Thursday, March 13, 2014

Refresh, Renew and Enjoy the Best of Southampton Restaurants

You're in a Hamptons frame of mind even before you cross Shinnecock Inlet onto the narrow stretch of land that contains some of the most beautiful coastline in the country. The town of Southampton welcomes you with wildlife preserves, white sand beaches and cultural richness. The Hamptons are only 90 miles from Manhattan, yet they are a getaway like no other.

Southampton is the oldest English settlement in New York State. Pilgrims arrived from Massachusetts to settle into a great fishing and whaling spot. Over the years, Southampton has been a sought-after resort and a cultural mecca. It's been a destination for jet setters, artists, surfers and families escaping the city for a weekend.

Southampton shows off its heritage at every turn. Southampton restaurants comfortably occupy centuries-old public houses. Walking down Main Street and turning onto Job's Lane, the visitor passes refined old brick establishments and elegant wood-frame houses from whaling days. The Southampton historical society occupies one of the old buildings and fills it with costumes, documents and illustrations of the past.

Old money makes its quiet, discriminating tastes known in low-key, comfortable private clubs and public restaurants. New money brings the latest trends to this quiet town. Southampton restaurants include top chefs, experimental cuisine and cutting-edge architecture for a total sense experience.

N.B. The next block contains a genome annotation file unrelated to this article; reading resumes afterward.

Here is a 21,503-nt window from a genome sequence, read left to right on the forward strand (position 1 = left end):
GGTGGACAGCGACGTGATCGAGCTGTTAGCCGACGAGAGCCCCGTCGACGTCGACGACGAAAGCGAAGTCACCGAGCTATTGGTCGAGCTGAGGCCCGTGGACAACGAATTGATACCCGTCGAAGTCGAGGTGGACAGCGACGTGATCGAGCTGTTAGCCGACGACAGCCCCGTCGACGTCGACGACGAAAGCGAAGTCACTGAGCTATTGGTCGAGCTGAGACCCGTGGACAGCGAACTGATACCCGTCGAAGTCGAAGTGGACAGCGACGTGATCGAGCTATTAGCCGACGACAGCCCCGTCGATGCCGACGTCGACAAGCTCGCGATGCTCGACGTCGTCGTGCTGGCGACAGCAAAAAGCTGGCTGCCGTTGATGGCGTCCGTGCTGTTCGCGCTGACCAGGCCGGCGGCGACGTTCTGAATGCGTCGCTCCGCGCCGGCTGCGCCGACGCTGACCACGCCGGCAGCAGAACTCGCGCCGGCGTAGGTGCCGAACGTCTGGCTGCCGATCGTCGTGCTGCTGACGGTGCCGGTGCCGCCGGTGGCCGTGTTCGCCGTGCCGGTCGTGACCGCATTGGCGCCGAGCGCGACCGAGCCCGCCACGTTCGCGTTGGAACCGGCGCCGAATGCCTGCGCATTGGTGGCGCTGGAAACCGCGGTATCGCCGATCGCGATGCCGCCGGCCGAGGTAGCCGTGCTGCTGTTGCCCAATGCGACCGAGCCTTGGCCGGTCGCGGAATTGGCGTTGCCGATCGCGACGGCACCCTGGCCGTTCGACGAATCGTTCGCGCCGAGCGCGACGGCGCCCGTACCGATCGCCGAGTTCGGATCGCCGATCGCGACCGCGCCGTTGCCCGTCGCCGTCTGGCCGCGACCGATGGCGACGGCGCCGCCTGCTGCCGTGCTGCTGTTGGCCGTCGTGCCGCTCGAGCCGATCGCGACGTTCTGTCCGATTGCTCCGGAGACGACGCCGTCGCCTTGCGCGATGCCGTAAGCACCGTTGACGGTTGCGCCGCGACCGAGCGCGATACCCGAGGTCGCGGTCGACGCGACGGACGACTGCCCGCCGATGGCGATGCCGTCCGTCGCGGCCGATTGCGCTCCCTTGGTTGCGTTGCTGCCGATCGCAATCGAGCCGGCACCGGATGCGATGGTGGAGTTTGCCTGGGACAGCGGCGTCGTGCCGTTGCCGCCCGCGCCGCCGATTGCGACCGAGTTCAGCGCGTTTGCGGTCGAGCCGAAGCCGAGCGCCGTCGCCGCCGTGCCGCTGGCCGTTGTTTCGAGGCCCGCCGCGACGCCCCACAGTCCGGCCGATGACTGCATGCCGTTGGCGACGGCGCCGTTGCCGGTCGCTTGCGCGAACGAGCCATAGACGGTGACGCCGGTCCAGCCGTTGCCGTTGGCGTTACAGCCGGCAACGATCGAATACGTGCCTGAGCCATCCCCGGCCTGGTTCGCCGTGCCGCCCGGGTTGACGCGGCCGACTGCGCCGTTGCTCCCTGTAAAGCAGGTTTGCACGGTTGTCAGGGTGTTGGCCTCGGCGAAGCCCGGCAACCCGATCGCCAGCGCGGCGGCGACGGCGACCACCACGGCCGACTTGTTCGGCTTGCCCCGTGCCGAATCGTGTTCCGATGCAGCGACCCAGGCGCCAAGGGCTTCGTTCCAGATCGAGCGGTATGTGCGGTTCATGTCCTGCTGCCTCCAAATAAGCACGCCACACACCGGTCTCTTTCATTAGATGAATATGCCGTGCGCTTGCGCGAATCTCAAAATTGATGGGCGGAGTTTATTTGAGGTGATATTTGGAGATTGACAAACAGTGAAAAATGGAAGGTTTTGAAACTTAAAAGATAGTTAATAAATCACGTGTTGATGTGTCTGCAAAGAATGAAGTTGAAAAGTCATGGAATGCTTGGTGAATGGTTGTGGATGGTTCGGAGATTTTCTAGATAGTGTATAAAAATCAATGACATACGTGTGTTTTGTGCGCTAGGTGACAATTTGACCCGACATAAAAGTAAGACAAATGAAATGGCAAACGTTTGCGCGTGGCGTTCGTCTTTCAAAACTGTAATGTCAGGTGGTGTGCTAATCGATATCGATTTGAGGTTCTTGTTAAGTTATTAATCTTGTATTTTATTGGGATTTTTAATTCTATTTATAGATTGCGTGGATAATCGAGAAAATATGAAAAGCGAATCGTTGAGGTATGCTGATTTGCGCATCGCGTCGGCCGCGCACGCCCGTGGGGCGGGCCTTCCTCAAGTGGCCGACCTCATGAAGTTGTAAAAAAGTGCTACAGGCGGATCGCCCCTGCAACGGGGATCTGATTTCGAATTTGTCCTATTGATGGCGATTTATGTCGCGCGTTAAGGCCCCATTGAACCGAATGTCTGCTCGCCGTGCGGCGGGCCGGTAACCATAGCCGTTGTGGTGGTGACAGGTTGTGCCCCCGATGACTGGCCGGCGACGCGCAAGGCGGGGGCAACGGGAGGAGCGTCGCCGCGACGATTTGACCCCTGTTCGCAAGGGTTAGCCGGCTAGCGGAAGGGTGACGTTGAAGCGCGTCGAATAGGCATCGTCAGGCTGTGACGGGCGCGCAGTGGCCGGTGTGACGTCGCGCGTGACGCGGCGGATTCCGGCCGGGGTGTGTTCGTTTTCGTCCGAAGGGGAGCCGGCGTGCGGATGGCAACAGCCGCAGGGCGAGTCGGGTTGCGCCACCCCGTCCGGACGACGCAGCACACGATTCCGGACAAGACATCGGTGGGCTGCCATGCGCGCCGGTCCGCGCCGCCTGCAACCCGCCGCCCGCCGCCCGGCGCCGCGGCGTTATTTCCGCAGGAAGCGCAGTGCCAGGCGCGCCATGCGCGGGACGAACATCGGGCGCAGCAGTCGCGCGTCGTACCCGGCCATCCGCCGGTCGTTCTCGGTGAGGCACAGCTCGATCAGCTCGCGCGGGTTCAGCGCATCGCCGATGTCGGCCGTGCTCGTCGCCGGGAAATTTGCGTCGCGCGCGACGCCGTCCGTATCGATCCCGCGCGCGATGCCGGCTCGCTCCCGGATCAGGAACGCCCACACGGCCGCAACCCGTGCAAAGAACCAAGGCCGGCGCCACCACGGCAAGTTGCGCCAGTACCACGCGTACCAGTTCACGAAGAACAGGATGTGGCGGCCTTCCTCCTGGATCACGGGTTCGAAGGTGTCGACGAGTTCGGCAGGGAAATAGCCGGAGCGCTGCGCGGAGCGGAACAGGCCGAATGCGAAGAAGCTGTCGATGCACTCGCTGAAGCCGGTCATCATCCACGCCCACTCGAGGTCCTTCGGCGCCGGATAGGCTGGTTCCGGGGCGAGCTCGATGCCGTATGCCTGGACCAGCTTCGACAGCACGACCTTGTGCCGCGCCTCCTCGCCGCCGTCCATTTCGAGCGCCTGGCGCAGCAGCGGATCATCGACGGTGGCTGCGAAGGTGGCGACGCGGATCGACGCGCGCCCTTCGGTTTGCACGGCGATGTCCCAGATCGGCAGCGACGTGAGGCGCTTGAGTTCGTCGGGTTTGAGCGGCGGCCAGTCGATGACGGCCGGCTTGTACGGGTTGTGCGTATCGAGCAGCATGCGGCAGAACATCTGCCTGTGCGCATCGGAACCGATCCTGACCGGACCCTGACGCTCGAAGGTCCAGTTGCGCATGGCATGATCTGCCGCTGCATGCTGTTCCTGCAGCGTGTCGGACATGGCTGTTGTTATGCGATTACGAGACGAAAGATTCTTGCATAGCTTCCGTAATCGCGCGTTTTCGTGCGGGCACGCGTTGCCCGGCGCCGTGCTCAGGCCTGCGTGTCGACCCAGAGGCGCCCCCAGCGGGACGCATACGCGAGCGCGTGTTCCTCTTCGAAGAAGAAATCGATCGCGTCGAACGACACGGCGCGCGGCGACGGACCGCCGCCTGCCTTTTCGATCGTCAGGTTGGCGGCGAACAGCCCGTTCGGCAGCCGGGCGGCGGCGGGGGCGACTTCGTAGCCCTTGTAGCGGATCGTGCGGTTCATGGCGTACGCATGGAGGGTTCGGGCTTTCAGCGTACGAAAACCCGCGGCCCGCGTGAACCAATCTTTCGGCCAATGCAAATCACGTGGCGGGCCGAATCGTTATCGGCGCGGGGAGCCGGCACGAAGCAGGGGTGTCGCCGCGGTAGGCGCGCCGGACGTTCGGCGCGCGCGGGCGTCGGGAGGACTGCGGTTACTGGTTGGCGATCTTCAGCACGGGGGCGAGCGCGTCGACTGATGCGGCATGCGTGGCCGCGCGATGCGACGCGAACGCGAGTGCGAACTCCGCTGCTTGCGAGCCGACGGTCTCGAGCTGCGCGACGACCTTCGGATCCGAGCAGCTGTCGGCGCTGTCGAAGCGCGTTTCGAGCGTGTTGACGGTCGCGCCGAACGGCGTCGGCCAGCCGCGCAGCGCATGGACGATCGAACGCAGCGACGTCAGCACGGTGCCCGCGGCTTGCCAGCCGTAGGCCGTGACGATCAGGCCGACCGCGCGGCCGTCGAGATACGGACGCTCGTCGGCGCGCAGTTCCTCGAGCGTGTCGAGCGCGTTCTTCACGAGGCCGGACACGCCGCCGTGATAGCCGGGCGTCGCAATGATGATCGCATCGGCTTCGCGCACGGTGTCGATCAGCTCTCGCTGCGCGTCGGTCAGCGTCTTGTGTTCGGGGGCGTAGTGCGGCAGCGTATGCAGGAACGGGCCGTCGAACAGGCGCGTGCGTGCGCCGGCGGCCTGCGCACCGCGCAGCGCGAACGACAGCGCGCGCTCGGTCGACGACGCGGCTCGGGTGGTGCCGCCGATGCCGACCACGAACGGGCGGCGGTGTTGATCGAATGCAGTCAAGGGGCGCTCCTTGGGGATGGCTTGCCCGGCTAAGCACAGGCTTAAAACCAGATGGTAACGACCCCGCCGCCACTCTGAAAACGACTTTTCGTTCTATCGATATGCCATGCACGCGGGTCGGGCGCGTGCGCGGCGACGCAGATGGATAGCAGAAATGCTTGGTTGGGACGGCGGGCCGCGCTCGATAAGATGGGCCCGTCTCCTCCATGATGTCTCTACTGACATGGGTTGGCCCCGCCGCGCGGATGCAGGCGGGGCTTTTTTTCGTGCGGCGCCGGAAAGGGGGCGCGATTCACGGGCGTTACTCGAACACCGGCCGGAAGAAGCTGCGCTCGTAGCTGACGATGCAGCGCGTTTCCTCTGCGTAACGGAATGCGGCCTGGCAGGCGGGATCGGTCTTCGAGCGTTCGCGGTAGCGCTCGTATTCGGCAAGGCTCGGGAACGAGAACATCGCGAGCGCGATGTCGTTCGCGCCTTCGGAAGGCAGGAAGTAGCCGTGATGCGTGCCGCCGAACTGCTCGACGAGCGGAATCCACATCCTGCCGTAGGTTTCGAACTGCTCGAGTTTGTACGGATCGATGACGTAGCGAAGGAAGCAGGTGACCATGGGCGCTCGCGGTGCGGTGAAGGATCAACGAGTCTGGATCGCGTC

Southampton's own Cooper's Beach was voted best beach in the U.S. not long ago. The freshest seafood is to be had in town, at family-owned restaurants that have served the townspeople for generations. Trendier Southampton restaurants serve seafood as a variety of exquisite dishes that represent a fusion of world cuisines. Upscale take-out services will pick up your food and deliver it to you at the old inn where you're staying.

New generations of artisans have resurrected some of the traditional crafts of the earlier settlers. An eastern Long Island consortium of great small vineyards, many of them organic, produce excellent wines. Microbreweries abound on the East End. Long Island beer is getting picked up by national distributors, but you can taste it right here where it's brewed. Taverns have tastings, and Southampton restaurants offer a number of local labels on the menu.

Pair these wines and beers with the freshest local produce. The farmer's markets go year round in the Hamptons, offering great cheeses and delicate mushrooms in the cold months.

A trip to Southampton leaves you feeling refreshed, rejuvenated and even a little elevated.